Additionally, try not to allow gender roles to dictate who does what around the home. My dad does the laundry in my parent’s household, and Drew does our vacuuming. I help take out the trash and I know plenty of women that do yard work. It’s 2017, no task is too masculine or feminine for one person not to perform. However, as mentioned above also think about likes and dislikes. Consider all the options.
Division of Labor
After you’ve discussed the two aforementioned topics decide who is going to do what. Drew and I have a shared document where we have recorded our marriage expectations. Our love expectations, familial expectations, and our household responsibilities are listed in this document. Here is how we have divided household tasks:
|Cleaning Bathrooms||As needed||Individual|
|Home/Auto Service Request||As needed||Drew|
Before Drew and I married we discussed household tasks, and soon after we made some adjustments. Be willing to adapt. What may make sense now, may not make sense later. Changes can occur for many reasons like a job change, having kids, or moving into a new home. However, your partner is not a mind reader and neither are you. If you notice yourself getting disgruntled about performing a task try to figure out why. Is it because the chore is inconvenient and you never have time to perform it? Or have you noticed you or your partner has been picking up the slack in one area for far too long? Understand that communication is key or frustration, blame, and resentment can easily take its place.
Going back to schedules, think about special events, work, and other odds and ends that will come up in the month or week. For example, if you know that on Thursday hubby has a late night, Friday your in-laws are coming over for dinner, and he still hasn’t cleaned the guest bathroom take one for the team. On Tuesday you get home after a long hard day at work, and the last thing you want to do is cook dinner. He’s graciously picked-up Chinese from your favorite place. But for that to happen you must talk to each other! Just because you have volunteered to do the cooking, laundry, and vacuuming does not mean that your partner never puts away a load of clothes or vacuums the bedroom. Help one another, love one another and be merciful in your marriage.Help one another, love one another and be merciful in your marriage. Click To Tweet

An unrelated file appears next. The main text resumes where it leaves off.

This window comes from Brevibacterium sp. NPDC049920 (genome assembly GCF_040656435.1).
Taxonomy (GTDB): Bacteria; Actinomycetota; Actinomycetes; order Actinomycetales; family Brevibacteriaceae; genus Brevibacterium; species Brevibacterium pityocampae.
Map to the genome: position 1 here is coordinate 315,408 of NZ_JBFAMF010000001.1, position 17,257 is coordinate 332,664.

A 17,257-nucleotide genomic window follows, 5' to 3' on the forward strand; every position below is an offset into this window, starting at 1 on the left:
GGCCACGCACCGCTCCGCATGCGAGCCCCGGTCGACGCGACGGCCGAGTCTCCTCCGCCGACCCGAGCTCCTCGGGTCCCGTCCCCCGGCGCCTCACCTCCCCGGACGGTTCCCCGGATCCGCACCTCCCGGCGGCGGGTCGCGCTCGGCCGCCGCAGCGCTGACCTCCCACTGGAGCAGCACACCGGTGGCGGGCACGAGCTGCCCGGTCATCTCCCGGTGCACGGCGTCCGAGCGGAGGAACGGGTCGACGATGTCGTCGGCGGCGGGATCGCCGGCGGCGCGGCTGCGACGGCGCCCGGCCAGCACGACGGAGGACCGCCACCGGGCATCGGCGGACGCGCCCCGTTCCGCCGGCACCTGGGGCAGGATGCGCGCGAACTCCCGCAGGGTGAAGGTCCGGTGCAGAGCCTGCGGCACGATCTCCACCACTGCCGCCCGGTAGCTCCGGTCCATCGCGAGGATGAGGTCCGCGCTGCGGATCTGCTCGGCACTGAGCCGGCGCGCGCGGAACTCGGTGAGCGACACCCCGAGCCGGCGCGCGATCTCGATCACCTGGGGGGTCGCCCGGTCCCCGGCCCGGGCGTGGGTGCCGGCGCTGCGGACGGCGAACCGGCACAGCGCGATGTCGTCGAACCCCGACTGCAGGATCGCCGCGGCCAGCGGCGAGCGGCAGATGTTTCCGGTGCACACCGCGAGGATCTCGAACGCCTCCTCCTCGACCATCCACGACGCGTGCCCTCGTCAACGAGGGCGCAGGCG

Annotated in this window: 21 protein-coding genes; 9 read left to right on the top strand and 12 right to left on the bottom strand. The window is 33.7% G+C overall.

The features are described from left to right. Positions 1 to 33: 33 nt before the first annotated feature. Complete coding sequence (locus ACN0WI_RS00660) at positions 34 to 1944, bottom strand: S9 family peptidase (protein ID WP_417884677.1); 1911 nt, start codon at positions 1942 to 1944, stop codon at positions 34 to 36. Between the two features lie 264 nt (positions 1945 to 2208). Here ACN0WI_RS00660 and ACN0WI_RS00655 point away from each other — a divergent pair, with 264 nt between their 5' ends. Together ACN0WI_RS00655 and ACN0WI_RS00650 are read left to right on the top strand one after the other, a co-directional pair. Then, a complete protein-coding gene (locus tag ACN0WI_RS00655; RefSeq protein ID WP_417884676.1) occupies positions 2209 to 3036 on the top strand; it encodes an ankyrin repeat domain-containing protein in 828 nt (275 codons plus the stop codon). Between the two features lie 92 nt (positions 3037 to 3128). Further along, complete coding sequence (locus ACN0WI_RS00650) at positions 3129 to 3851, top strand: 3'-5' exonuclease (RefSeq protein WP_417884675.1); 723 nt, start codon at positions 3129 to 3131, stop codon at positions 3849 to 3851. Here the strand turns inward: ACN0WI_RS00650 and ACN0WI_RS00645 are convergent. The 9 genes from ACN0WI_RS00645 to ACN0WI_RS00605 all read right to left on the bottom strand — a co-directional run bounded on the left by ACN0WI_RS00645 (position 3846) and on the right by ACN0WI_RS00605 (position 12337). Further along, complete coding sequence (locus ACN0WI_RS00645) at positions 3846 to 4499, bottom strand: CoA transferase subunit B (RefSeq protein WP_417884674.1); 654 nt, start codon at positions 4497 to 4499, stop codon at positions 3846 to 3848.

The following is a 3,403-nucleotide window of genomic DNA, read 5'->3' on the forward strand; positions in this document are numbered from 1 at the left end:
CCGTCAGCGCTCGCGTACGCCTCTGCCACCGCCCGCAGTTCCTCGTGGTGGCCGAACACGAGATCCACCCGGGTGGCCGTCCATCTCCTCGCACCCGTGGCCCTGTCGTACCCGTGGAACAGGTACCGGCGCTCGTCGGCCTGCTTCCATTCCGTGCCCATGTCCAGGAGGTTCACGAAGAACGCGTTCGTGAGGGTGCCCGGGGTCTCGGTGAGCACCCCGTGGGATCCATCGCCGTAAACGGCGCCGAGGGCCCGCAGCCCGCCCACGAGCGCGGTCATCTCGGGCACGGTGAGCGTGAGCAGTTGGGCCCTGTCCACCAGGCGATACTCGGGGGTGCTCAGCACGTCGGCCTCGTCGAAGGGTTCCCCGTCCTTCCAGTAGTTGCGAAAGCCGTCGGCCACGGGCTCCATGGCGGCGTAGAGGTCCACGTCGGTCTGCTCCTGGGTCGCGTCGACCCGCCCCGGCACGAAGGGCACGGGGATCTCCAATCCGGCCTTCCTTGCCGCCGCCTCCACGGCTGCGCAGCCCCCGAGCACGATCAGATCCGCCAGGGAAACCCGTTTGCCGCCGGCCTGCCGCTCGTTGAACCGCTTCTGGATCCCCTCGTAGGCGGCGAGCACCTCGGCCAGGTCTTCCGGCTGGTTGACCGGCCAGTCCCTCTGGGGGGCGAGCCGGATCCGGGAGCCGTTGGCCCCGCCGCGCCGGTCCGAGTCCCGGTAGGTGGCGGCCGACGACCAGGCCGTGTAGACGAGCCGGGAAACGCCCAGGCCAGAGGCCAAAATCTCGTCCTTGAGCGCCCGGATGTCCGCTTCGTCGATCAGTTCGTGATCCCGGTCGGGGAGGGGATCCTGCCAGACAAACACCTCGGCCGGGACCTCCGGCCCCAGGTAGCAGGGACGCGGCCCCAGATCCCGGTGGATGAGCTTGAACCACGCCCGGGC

Clean-up, Clean-up, Everybody Do Your Share
If you’re a millennial like me, I’m sure you know the classic “Clean-up” song made famous by Barney and Baby Bop. Although I may have outgrown the purple dinosaur, I haven’t grown out of this mentality. Household responsibilities are to be shared. However, what that looks like to you and your significant other is up to you all.
As long as you both are serving in the home in some capacity, the division of tasks doesn’t have to be “equal”. For example, a stay at home mother may take care of the children and the home while her husband goes to work. Once he gets home, the family eats together and he puts the kids to bed. Their roles are different, but they are equals, and they both feel satisfied with the other’s contributions. Marriage isn’t 50/50, it’s 100/100. Both of you should be putting your best effort into the marriage and family, and as long as you both are comfortable, that is all that matters.Your marriage is not for you, it is for God’s glory. However, through marriage, you and your spouse should be making each other better through true friendship, love, and service. Click To Tweet
I also want to remind you both that your marriage is not for you, it is for God’s glory. However, through marriage, you and your spouse should be making each other better through true friendship, love, and service. Both of you must be committed to serving one another for the sake of the marriage. And the only way for the both of you to serve unconditionally is to have the unconditional love of Jesus Christ in your hearts. You can serve your spouse in love even when you feel unloved when you have the love of Christ. Truly meditate on this, and seek Christ first in your marriage. The best marriages are God-centered and focus on selfless love, kindness, and mercy.
For more on these topics and the like check out my favorite marriage resources for both singles and couples.
With lots of love,